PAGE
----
Just before noon on November 20, BLT 2/7 began Phase 2 of the operation by sweeping east toward the railroad berm. By 4 p.m., H Company secured the southern end of the battalion’s objective with very little resistance. Just thirty minutes later, however, all hell broke loose when they ran into a heavily armed enemy complex in a hook-shaped bend in the river they called The Horseshoe. Intense fire from what they discovered were combat-hardened NVA regulars forced the Marines to withdraw.

Marine air and artillery slammed the enemy defensive positions time and time again for five days. The enemy hunkered down during the barrages and then repeatedly repelled the Marine assaults.

The Marines realized that they had trapped a much larger enemy force than anticipated. Despite vigorous psychological initiatives—including dropping thousands of leaflets urging surrender, heavy pummeling by the battleship U.S.S. New Jersey, and continuous artillery barrages—the enemy was determined to fight their way out of the cordon or die fighting. The Marines were forced to dig the enemy out of their holes in close combat, hand to hand and eyeball to eyeball.

Cpl. D.E. Kramer, USMC/DoD Photo


On November 30 India Company was assigned to secure a crashed CH46 helicopter in imminent danger of being seized by the enemy. Covered by darkness, Cpl. Felipe Torres led the 2nd Platoon through 1,500 meters of open rice paddies to the wreckage. He established a defensive perimeter. As enemy small arms and automatic weapons fire hit around him, Torres moved to pinpoint the enemy positions and direct the fire of his men.

Enemy resistance increased as the cordon closed tighter. Cpl. Reid R. Ross, with a Weapons Platoon attached to India/3/26, swept across a flat, open rice paddy on December 4 to locate enemy forces. NVA troops, dug into heavily fortified emplacements, responded with heavy small arms and automatic weapons.

Ross raced forward despite heavy enemy fire, rallying his men and making sure that they had ammunition. Unable to deploy his Marines to an alternate location, Ross decided to eliminate the threat himself. He charged through enemy fire, hurling hand grenades and firing light antitank assault weapons at NVA bunkers, but with little effect.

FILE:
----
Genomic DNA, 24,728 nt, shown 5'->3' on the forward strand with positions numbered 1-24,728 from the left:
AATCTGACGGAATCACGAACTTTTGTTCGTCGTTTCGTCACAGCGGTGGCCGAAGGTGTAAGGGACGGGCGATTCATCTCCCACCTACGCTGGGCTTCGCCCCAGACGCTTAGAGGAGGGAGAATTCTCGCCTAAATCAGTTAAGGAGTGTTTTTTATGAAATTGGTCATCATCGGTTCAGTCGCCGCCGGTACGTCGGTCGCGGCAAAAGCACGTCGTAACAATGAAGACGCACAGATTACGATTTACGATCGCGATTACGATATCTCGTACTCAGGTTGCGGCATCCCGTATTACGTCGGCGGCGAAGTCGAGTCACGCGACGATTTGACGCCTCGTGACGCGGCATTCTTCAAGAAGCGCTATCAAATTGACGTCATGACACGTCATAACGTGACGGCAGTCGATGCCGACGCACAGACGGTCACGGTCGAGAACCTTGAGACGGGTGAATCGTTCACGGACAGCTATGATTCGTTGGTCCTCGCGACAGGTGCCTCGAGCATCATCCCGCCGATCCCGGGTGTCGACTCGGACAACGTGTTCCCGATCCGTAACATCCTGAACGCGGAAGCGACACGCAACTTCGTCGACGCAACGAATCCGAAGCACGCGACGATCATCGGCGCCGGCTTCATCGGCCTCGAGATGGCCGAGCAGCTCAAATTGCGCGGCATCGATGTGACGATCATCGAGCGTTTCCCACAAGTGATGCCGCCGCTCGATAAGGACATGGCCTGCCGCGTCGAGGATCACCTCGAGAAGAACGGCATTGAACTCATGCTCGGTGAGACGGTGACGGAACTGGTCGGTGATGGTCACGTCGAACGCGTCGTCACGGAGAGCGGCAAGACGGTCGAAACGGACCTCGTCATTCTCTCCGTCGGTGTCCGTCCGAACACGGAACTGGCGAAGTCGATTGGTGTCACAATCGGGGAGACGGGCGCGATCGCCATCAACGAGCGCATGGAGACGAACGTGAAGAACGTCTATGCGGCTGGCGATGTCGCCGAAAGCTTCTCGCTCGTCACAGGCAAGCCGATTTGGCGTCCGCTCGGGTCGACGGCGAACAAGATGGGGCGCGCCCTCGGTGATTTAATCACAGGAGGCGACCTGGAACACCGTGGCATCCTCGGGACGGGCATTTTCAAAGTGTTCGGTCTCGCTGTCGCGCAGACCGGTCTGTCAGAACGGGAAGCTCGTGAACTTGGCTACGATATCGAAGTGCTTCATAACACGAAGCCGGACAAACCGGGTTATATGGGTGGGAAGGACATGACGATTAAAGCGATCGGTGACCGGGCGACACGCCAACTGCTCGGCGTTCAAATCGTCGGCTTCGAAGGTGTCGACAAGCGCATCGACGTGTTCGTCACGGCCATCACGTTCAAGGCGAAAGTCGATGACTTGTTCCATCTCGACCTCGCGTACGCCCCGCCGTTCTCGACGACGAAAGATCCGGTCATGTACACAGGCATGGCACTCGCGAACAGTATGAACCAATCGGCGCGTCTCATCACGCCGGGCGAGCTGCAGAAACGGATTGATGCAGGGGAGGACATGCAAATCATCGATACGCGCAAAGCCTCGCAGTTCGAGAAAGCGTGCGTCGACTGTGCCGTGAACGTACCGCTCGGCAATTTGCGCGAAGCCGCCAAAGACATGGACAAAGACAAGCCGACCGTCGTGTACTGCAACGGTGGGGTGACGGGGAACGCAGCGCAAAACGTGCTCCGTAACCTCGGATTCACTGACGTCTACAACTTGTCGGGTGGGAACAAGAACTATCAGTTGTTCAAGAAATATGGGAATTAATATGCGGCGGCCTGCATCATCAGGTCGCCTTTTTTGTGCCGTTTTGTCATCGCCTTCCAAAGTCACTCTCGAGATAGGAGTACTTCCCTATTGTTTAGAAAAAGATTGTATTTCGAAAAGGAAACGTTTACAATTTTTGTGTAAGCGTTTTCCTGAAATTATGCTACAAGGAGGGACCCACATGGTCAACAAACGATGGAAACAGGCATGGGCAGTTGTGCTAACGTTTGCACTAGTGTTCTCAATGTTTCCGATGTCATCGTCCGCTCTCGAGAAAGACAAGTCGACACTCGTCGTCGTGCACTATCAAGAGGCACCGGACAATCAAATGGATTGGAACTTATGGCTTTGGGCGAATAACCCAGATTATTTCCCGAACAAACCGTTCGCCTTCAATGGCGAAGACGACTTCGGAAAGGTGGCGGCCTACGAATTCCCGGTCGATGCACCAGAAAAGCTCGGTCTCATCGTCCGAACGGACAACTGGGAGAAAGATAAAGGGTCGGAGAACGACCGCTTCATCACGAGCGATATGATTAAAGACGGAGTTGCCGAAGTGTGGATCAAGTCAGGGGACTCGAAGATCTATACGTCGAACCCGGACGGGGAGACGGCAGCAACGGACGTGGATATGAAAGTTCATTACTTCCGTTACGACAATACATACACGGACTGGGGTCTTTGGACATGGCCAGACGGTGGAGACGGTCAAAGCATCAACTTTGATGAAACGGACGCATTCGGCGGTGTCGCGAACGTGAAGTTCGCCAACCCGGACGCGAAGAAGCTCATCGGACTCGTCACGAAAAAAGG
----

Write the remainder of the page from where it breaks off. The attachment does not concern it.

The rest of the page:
Realizing that his position was untenable, Ross returned to his squad to direct his men to a more secure area while he provided covering fire. Then he spotted two wounded men exposed to enemy fire. Ross manned an M-60 machine gun and began providing protective fire for an evacuation team until he was mortally wounded. Ross was posthumously awarded the Silver Star for his “courage, aggressive fighting spirit, and selfless devotion to duty.”

On December 4, 2nd Lt. Chris Tibbs was moving forward to get a clearer view of a bunkered complex. “My radio operator, Pfc. George Webb, followed behind as India 6 (1st Lt. Hoover) was requesting a SitRep. I suspect that the enemy spotted his radio antennae. Just as Webb reached out the handset to me, a rifle round pierced his arm holding the handset, and then one or two more to his body,” Tibbs said. “I called Doc Tarrance forward.”

Navy corpsman James C. Tarrance began treating the wounded Marine as more small arms fire hit. Tarrance covered the wounded Marine with his body, and was then hit with three bullets in his neck. Tarrance was awarded the Navy Cross posthumously for his “courage, dedication, and self-sacrifice.”

Tibbs then ordered a “danger real close” artillery barrage with delayed fuses called in on the bunker complex that had resisted earlier assaults. “Taylor warned us to hold our breath as the fiery napalm rolled in close to us. Then we entered the complex while the NVA were recovering their senses,” Tibbs said.